(A) Glycogen, (B) lactate, (C) PCr, (D) Cr, (E) total Cr, (F) ATP, (G) free ADP, and (H) free AMP in sedentary and exercised WT and KO mice. Mi-CK WT and KO mice had similar reductions in glycogen and PCr during exercise, and higher lactate, Cr, free ADP, and AMP. PCr, phosphocreatine; Cr, creatine; ATP, adenosine triphosphate; ADP, adenosine diphosphate; AMP, adenosine monophosphate. Data expressed as mean ± SEM. n = 4–7/group.

Figure 3.
Mi-CK KO mice do not have altered fuel selection during exercise.

(A) Glycogen, (B) lactate, (C) PCr, (D) Cr, (E) total Cr, (F) ATP, (G) free ADP, and (H) free AMP in sedentary and exercised WT and KO mice. Mi-CK WT and KO mice had similar reductions in glycogen and PCr during exercise, and higher lactate, Cr, free ADP, and AMP. PCr, phosphocreatine; Cr, creatine; ATP, adenosine triphosphate; ADP, adenosine diphosphate; AMP, adenosine monophosphate. Data expressed as mean ± SEM. n = 4–7/group.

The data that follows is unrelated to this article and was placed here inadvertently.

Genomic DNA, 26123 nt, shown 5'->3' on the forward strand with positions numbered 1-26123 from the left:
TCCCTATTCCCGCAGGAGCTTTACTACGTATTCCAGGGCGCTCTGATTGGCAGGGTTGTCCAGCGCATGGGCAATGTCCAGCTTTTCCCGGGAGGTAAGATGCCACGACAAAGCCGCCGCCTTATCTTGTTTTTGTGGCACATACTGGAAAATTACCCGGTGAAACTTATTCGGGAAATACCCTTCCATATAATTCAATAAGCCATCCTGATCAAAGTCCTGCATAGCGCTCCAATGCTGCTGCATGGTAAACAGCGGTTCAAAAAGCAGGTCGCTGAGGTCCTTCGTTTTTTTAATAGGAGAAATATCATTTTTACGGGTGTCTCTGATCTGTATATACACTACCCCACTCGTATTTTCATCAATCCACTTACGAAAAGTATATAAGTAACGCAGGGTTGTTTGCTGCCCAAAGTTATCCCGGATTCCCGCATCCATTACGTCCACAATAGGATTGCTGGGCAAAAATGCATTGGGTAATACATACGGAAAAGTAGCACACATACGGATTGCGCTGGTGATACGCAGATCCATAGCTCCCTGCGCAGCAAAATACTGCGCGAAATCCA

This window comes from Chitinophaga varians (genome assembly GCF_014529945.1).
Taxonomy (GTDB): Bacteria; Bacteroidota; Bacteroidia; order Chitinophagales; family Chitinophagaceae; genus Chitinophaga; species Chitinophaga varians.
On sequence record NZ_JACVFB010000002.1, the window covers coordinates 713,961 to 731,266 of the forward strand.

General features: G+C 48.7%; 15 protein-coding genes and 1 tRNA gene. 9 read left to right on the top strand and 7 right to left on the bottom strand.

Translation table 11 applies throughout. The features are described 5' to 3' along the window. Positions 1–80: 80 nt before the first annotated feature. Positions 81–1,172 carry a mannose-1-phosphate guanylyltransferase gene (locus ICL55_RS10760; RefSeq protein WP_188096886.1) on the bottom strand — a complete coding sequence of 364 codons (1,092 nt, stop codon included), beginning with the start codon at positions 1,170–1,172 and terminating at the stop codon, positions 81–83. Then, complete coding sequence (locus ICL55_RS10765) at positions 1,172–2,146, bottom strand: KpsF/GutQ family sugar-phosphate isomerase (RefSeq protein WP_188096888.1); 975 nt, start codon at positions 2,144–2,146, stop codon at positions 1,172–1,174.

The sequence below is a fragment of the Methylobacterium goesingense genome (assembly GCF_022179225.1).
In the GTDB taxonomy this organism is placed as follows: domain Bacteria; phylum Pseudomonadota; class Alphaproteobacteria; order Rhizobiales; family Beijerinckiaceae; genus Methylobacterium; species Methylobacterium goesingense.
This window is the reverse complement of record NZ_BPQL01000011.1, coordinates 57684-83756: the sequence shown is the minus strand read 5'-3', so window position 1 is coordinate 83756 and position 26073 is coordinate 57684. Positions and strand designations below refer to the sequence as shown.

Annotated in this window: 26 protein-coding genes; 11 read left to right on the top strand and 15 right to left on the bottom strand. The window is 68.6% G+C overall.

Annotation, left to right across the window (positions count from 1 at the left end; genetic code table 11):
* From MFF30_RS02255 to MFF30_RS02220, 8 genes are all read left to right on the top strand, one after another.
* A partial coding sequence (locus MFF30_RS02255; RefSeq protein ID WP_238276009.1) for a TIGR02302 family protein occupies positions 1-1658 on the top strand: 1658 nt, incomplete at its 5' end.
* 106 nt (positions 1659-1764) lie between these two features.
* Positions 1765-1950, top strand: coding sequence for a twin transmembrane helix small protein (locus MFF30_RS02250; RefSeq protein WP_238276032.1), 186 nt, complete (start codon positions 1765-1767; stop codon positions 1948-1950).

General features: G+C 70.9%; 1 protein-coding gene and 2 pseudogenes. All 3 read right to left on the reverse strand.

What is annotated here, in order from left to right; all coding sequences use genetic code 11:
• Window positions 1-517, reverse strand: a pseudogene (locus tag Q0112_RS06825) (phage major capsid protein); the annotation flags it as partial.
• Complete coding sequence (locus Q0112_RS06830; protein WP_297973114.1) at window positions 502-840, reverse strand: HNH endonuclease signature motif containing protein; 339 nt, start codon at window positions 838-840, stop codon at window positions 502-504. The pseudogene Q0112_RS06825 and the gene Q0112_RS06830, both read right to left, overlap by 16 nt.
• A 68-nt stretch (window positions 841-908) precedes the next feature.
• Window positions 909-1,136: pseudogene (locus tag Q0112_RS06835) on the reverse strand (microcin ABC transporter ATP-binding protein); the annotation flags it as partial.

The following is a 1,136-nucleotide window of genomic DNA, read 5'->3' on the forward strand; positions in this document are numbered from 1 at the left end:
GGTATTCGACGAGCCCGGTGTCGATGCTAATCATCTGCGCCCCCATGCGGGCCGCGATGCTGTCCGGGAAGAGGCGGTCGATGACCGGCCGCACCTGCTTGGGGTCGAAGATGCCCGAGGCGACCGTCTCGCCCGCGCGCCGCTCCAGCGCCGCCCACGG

Improved ADP sensitivity in Mi-CK KO mice immediately post-exercise

We next aimed to determine whether Cr-independent ADP transport was activated in Mi-CK KO mice. At rest, the apparent ADP Km was unaltered in sedentary mice in the absence of the Mi-CK enzyme (i.e. no Cr or PCr in the media; Figure 4A,B), supporting the consistent VDAC and ANT proteins reported (Figure 1B,C). However, acute exercise increased the apparent Km to ADP ∼25% in WT mice, while in stark contrast, the apparent Km was decreased ∼33% in KO mice (Figure 4A,B). As a result, relative to WT mice, the apparent Km was ∼45% lower in KO mice after acute exercise, suggesting a dramatic increase in Cr-independent ADP transport (Figure 4A,B). Combined, these data indicate that in the absence of in vivo Cr-dependent energy transfer (i.e. via Mi-CK), mitochondrial ADP sensitivity is improved to maintain oxidative metabolism during exercise. This highlights a complex regulatory system involving a Cr-independent pathway that has largely remained understudied.